I lunged in front of my brother, to the front of the line, ignoring the gasps of my family and evading my brother’s grasp. A group of dangerously bored soldiers faced me, a glint of interest in their eyes observing my abrupt action. Off to the side of the altar sat an older officer with a stylus and scroll. He did not look at me as he asked my name. Before me was the altar, and on it, the turquoise bowl before an engraved plate bearing Caesar’s likeness. The smaller silver and gold cups of incense sat off to the side. I, and all the other villagers, were to proclaim our loyalty and fidelity to the emperor by throwing a pinch of incense into the bowl and affirming, “Caesar is Lord.”

I eyed the soldiers’ swords; I eyed the prison cart. Empty – so far, everyone had swore the loyalty oath. But it was more important than that, we all realized. Rather, a couple dozen of us had realized. We had been taught differently. Not by the Master, but by wondrous men who walked and talked with Him, so many years ago. It was not so much as swearing allegiance as a declaration in the faith and goodness of He Who created all and is Lord of all.

One of the soldiers unsheathed his blade at my hesitancy. I glanced at the sharpened, blackened blade, then back over to the wooden cage. Would I be important enough to be seized and carted back to Smyrna, or Pergamum? Or would I be slain where I stood, as an example for the others?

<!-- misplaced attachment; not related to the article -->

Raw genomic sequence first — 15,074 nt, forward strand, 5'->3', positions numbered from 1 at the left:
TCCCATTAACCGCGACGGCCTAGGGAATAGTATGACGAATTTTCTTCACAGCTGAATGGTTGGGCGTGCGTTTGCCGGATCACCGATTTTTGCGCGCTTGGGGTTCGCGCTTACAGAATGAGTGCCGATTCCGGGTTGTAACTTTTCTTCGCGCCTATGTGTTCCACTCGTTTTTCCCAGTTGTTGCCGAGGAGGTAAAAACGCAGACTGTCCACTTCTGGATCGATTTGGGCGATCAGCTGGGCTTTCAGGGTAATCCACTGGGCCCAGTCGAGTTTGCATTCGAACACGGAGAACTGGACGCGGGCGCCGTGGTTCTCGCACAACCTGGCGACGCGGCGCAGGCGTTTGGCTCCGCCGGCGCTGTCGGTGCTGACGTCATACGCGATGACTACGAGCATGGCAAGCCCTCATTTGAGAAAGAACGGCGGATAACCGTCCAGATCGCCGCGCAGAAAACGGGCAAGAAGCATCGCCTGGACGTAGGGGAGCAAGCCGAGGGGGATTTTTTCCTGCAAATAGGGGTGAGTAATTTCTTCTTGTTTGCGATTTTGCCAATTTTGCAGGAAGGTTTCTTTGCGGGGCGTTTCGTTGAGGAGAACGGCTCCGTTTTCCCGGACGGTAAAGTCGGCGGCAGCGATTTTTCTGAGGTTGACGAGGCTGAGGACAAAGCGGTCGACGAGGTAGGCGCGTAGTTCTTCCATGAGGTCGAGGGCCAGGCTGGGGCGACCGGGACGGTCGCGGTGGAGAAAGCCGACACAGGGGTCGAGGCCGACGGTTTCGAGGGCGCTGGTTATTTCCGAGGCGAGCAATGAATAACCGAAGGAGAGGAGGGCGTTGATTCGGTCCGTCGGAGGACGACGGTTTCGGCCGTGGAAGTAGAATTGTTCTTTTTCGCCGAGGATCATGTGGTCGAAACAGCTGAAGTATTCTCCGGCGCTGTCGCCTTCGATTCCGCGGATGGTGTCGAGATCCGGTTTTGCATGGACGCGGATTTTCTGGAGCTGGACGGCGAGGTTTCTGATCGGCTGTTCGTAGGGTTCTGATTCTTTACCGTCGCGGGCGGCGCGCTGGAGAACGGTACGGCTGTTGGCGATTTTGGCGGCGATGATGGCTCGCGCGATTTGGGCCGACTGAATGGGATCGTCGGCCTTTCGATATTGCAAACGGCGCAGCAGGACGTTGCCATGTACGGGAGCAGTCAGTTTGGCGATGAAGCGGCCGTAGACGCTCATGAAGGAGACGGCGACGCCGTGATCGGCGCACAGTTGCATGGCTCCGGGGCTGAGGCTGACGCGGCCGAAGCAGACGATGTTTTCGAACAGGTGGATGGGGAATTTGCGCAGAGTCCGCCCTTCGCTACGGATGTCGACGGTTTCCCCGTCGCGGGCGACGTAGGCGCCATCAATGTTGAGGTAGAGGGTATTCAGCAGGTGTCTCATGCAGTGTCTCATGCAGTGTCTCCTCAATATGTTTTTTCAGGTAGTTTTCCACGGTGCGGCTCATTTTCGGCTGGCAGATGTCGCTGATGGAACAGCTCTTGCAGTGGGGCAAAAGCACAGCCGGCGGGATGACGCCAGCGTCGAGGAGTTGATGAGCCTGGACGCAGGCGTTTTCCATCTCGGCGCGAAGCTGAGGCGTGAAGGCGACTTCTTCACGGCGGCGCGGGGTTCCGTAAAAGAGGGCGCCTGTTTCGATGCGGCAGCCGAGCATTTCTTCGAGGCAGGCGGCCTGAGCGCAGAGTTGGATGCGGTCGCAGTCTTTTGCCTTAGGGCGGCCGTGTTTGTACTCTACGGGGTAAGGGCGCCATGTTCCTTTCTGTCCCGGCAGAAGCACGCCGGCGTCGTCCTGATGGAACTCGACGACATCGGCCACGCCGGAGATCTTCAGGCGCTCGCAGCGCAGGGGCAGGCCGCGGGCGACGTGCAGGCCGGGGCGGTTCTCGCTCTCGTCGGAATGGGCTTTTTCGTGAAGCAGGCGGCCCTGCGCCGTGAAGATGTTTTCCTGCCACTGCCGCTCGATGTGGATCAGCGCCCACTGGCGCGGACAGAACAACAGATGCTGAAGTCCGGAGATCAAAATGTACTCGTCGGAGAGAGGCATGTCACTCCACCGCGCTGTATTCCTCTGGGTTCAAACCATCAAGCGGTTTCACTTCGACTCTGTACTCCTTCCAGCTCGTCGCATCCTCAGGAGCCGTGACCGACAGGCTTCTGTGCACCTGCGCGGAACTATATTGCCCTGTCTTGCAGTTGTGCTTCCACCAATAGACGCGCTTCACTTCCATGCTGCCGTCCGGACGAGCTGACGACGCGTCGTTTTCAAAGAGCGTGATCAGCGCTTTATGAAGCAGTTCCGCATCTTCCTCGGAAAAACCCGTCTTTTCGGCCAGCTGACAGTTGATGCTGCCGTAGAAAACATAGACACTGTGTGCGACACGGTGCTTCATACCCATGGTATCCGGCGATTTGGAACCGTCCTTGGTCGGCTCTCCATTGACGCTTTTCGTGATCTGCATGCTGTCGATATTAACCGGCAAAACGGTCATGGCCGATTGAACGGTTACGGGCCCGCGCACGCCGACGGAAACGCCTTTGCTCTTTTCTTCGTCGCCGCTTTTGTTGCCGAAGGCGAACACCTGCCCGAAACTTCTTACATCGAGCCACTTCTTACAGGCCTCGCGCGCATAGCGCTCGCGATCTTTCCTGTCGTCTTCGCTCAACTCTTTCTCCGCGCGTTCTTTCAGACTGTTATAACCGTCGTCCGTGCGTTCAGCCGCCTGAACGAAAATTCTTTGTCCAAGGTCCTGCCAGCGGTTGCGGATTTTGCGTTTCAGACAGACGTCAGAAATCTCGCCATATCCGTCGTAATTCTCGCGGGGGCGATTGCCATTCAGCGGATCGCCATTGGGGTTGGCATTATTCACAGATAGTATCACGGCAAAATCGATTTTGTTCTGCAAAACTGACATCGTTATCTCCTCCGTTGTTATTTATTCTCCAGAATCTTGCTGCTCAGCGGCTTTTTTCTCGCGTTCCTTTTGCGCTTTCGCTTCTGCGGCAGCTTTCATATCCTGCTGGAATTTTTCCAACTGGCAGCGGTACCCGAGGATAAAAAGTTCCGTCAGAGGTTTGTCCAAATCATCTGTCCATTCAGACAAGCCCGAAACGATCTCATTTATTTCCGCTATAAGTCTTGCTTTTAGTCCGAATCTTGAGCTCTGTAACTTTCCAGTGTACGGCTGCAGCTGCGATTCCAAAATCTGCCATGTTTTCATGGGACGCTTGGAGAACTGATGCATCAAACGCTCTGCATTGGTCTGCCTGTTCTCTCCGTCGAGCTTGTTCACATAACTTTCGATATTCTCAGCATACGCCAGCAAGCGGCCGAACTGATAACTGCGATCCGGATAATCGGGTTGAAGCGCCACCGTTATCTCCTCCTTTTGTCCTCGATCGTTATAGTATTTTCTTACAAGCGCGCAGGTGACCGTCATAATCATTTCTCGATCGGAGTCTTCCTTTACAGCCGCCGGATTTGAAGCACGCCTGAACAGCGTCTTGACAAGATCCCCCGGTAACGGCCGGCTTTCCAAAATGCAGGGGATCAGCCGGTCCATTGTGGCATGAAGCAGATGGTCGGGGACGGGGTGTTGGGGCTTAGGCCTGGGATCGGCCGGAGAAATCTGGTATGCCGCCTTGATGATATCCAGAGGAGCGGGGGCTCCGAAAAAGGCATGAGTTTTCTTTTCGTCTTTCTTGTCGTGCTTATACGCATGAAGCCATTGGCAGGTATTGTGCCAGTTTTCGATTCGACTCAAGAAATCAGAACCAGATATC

The commander finally looked up from his scroll with impatience and anger building behind his eyes. I stepped forward, and heard the sobs behind me. I reached out toward the incense bowl, but stopped midway, indecisive. “Caesar is Lord” would be very easy to say, however quietly. I could repent of it later –

But I shut out those thoughts, and brought my hand down to my side. I closed my eyes. Say it! Say it! Say it! Say it! some part of my mind screamed at me. No – it was my heart speaking to me. I heard shouting and commotion as more soldiers came over, pleased that perhaps there was a cause for action. I took a deep breath, and opened my mouth.

“There is only one Lord, and his name is – ”


Now, here is my question to you, Dear Reader:

Should the “h” in the final sentence of this tale, in that word “his”, be capitalized or not?


Nick said...

interesting conundrum. Brings me back to the George Carlin bit where the snot-nosed kid asks the priest. "If God is all-powerful, can He, in fact, create a rock so big that even he can't lift it". Priests response - It's a mystery.

Now back to The Oath. Suicide is a mortal sin. Certain death by failing to utter the oath is suicide. Does suicide in honor of the Lord make it any less suicidal? Would Jesus approve of the forfeiture of one's life for Him? It is more likely, He would approve laying down one's life for one's neighbor.


LE said...

I imagined these people as 1st century Christians - very devoted and very literal. Google Matthew 10:32-33. They would not nuance this statement like we would.

Your questions remind me of the priest's dilemma in "Silence" which I read last summer. Captured by authorities in medieval Japan, put under torture, he renounces Christ, rationalizing that by damning himself he saves himself to remain alive to minister to others.

When I wrote this I was thinking how lucky we are not to be put to such tests.